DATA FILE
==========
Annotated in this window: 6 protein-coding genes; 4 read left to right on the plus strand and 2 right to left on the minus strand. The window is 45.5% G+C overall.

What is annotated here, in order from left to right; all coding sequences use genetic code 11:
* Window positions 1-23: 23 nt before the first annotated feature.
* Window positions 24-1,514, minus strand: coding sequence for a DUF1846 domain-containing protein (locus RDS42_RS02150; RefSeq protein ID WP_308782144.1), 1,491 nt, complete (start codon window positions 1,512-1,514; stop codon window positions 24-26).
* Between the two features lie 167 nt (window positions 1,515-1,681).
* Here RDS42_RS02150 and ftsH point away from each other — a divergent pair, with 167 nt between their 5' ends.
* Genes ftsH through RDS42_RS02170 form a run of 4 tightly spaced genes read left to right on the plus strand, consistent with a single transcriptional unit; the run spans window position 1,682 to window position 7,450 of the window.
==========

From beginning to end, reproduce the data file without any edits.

Annotated in this window: 6 protein-coding genes; 4 read left to right on the plus strand and 2 right to left on the minus strand. The window is 45.5% G+C overall.

What is annotated here, in order from left to right; all coding sequences use genetic code 11:
* Window positions 1-23: 23 nt before the first annotated feature.
* Window positions 24-1,514, minus strand: coding sequence for a DUF1846 domain-containing protein (locus RDS42_RS02150; RefSeq protein ID WP_308782144.1), 1,491 nt, complete (start codon window positions 1,512-1,514; stop codon window positions 24-26).
* Between the two features lie 167 nt (window positions 1,515-1,681).
* Here RDS42_RS02150 and ftsH point away from each other — a divergent pair, with 167 nt between their 5' ends.
* Genes ftsH through RDS42_RS02170 form a run of 4 tightly spaced genes read left to right on the plus strand, consistent with a single transcriptional unit; the run spans window position 1,682 to window position 7,450 of the window.